I'm one of those people who can't resist a clever color name. That's why our living room is Celtic Sage and the bedroom is Hydrangea instead of generic green and beige. The same goes for embroidery floss colors. When I designed this cross-stitch pattern, I was inspired by Spanish tiles, and I had a general color scheme in mind. But when it came time to choose the exact floss colors, the names made the process easy. Turquoise, orange spice, olive, tangerine . . . they just sound exotic, don't they? (I also included navy blue, which isn't exactly romantic, but at least conjures images of the sea.)

The design is repetitious and relatively simple, but it does require a bit of concentration. I guess that's what I like about cross-stitching; it helps me relax and makes me think at the same time. The finished pillow shown in the photo is about 4¾" square; it's worked with two strands of DMC® embroidery floss on 18-count white Aida. If you use 14-count Aida, the design will be 6" square; 11-count Aida will give you a 7¾"-square design. Click here to download and print a copy of the chart.

Assembling the pillow is the easiest part of the project. Trim the finish embroidery, leaving about a 1" margin all around. For the backing, cut a same-size square of fabric (mine is shimmery orange), and then pin the pieces together with right sights facing. Sewing up the edges is easy if you use the lines on the Aida as a guide. Leave an opening and turn the pillow right side out. Fill it with polyester fiberfill and hand-stitch the opening closed.

So what can you do with such a small pillow? Show it off on a shelf, use it as a fancy pincushion, or fill it with cedar shavings to make an exotic sachet.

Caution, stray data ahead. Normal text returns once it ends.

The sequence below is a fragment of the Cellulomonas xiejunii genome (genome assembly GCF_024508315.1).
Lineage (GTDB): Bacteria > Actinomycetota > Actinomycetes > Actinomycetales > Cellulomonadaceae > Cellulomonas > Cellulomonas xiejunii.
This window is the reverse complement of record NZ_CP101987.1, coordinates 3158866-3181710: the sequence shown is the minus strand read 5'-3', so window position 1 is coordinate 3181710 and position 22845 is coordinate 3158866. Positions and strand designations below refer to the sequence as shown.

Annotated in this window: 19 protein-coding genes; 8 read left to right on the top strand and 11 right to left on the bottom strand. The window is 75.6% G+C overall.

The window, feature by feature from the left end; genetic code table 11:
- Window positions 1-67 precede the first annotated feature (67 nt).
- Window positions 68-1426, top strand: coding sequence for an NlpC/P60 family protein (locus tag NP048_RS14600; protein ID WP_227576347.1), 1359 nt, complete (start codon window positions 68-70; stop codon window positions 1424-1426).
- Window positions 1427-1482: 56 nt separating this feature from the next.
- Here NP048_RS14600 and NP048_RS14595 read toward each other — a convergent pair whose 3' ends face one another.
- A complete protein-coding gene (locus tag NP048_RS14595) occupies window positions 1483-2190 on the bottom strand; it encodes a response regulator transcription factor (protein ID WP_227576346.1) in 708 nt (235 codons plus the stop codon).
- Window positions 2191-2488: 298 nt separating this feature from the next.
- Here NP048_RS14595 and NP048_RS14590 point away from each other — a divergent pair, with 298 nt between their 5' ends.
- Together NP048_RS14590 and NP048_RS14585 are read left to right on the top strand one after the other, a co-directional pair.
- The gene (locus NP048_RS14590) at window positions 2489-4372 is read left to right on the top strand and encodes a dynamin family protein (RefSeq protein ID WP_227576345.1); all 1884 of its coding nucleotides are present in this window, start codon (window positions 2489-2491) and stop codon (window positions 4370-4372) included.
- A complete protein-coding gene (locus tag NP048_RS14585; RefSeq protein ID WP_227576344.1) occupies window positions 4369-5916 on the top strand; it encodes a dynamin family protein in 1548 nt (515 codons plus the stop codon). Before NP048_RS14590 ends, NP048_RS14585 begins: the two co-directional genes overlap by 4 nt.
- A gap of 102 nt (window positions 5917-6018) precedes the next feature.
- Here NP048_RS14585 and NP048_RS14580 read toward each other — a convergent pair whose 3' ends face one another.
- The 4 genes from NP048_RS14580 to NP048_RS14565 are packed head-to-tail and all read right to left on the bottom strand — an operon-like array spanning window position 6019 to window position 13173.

Orange Tiles Cross-Stitch Pillow Chart   ©2014 Kathleen Berlew
Color Key (DMC Floss)

Monday, November 3, 2014

Felt Squares Purse
































Sometimes I just want a small purse to carry my cell phone and keys instead of hauling around a big handbag. I made this little clutch (it's about 4½" square) from scraps of olive green, gold, orange, and sky blue felt. To make a similar bag, follow the directions below, substituting felt shades to create your own color scheme.

Start with a 4½"-by-12" piece of green felt. Cut small squares and rectangles from orange, gold, blue, and green felt and arrange them in a layered pattern along one short edge of the green felt strip. (This will be the flap of the purse.) When you like the way the arrangement looks, sew the pieces in place with gold or green thread and blanket stitch.

Place the green strip facedown and place a 4½" square of gold felt on the wrong side of the decorated edge of the green. Extend the gold piece about ¼" beyond the short edge of the green piece. (From the front, the gold will peek below the edge of the green flap.) Using matching green thread and blanket stitch, sew the gold piece to the green piece. Next, fold the plain edge of the green felt up about 4½" from the plain edge and sew the sides together with blanket stitch.

To make a fastening for the bag, sew a loop of cord or thread (I crocheted a small piece of orange embroidery floss) to the wrong side of the flap. Sew a small coordinating button to the front of the bag so it matches up with the button loop.

If you feel your blanket stitch isn't up to par (mine's still not as even as I'd like), running stitch or backstitch will work fine and look just as pretty.